Honour killing: Afghan family drowned three teenage sisters
'May the devil shit on their grave' father was caught saying after pushing girls' car into Canadian canal
A WEALTHY Afghan couple living in Montreal have been found guilty of murdering their three daughters and another woman in one of the most shocking cases of an honour killing ever seen in the West. The girls had indulged in what their father thought was outrageous behaviour - seeing non-Muslim boys, texting and wearing western clothes.
The guilty couple are Tooba Mohammad Yahya, 41, and her husband Mohammad Shafia, 58, who had come to Canada in 2007 after making their fortune in property in Pakistan and Dubai. Tried and convicted alongside them was their eldest son Hamed, 20.
Sentencing all three to life imprisonment, the judge in Kingston, Ontario said they had "a completely twisted concept of honour ... that has no place in a civilised society".
The guilty verdicts were handed down on Sunday afternoon by a jury who been sequestered in a motel over the weekend at the end of a gruelling court case that began back in October. During the hearing, they were played a wiretap of Mohammad Shafia saying in his native Afghan Persian tongue: "May the devil shit on their grave. This is what a daughter should be? Would a daughter be such a whore?"
The killing took place in June 2009 when the Shafia family were returning to Montreal in two cars from a holiday at Niagara Falls on the Canada/US border. On the way home, they stayed the night in Kingston.
The next day, the bodies of Zainab Shafia, 19, Sahar Shafia, 17, and Geeti Shafia, 13, were found dead in a sunken Nissan car fished out of the Rideau Canal. Also found dead in the car was 52-year-old Rona Amir Mohammad, whom the girls called their "auntie" but who, it was revealed in court, was actually their father's first, infertile wife in a secretly polygamous marriage.
In tearful interviews at the time, the parents said the girls must have taken the Nissan out on a late-night joyride and died when the car somehow plunged into the open canal. But as the black Nissan was hauled from the water, and the four bodies were fished out, police began to suspect foul play.
For a start, several pieces of headlights from the parents' silver Lexus SUV were found near the canal, suggesting it had been used to ram the Nissan over the side of the canal. Also, there was no sign of the girls having tried to escape the car, even though the driver's window was rolled down.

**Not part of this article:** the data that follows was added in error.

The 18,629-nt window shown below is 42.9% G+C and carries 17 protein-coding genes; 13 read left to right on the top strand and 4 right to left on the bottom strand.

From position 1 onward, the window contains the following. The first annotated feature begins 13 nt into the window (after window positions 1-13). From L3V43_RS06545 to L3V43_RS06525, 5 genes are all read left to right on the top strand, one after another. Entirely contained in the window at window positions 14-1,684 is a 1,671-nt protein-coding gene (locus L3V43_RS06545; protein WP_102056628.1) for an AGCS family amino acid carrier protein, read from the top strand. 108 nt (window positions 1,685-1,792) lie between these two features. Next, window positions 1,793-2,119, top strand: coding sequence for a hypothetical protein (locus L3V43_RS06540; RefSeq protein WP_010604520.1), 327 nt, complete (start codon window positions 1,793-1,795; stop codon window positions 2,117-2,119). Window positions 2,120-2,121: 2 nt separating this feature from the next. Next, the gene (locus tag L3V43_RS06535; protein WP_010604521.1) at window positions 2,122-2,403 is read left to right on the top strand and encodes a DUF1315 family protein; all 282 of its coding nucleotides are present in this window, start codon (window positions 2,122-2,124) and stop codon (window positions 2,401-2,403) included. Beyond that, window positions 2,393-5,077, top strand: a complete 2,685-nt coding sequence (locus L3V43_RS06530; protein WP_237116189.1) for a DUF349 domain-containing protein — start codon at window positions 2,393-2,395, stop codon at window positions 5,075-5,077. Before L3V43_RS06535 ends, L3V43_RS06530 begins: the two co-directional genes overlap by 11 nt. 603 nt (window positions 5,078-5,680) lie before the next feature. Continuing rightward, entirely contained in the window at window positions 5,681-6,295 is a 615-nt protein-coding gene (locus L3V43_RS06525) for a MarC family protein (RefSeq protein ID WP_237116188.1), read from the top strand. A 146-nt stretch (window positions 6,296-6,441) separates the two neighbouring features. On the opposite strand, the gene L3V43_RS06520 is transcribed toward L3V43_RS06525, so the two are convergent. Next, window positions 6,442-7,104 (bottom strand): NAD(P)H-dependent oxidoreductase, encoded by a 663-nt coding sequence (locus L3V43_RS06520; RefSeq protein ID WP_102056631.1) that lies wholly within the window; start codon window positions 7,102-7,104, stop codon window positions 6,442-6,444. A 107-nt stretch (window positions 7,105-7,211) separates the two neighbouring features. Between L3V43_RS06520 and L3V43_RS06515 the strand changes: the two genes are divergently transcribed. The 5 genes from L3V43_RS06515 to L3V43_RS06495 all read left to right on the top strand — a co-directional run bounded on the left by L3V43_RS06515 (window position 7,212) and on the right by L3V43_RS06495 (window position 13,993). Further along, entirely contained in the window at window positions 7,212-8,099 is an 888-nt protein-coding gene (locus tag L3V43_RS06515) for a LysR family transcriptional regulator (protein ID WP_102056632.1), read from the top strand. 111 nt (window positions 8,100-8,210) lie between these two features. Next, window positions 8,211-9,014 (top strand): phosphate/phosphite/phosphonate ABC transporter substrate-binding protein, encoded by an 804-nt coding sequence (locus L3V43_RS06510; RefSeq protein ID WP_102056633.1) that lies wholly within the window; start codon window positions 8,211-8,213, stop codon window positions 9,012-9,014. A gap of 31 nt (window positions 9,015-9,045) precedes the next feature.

Suspicious, the police had the family's Lexus bugged. The hours of wiretapped conversations that unfolded in the days after the tragedy became some of the crown's strongest evidence. "I say to myself you did well," Mohammad Shafia is heard saying in one the chilling excerpts played to the court. "Would they come back to life 100 times you should do the same again."
Prosecuting, Laurie Lacelle told the court in closing arguments: "The evidence is overwhelming and irrefutable. You have all the answers to the questions that matter. This was not an accident. It was murder."
The Canadian Council of Muslim Women had said in a statement issued at the start of the trial: "The man admitted himself that he committed the heinous act to protect the honour of his family. His actions are based on his misogynist and patriarchal views and the manifestations of violence against women and girls that permeate societies worldwide. Canada is not immune to this reality."
Neither is Europe. Recent immigrants to Europe punishing their rebellious, westernised daughters is, unfortunately, an all too common occurrence. In 2006, Banaz Mahmod, 20, an Iraqi Kurd from south London, was strangled by her father, uncle and two cousins. That same year, Italians were shocked when Hina Saleem 20, was stabbed to death by her father, uncle and two husbands of her sisters, who disapproved of her living with her Italian boyfriend.
A similar case unfolded in Belgium in 2011, when four Pakistani family members were found guilty of killing their daughter and sibling, Sadia Sheikh. And in February of 2011, Sihk Gurmeet Singh Ubhi was found guilty by Leicester crown court of murdering his 24-year-old daughter Amrit Kaur Ubhi in 2010 because she was "too westernised," and was dating a British soldier who had served in Afghanistan.
As many as 5,000 women and girls are killed by members of their own families each year according to the United Nations Population Fund, and at least a dozen of such cases happen annually in Britain, which saw a 47 per cent rise in honour-related attacks in 2010, with police authorities reporting 2,283 cases.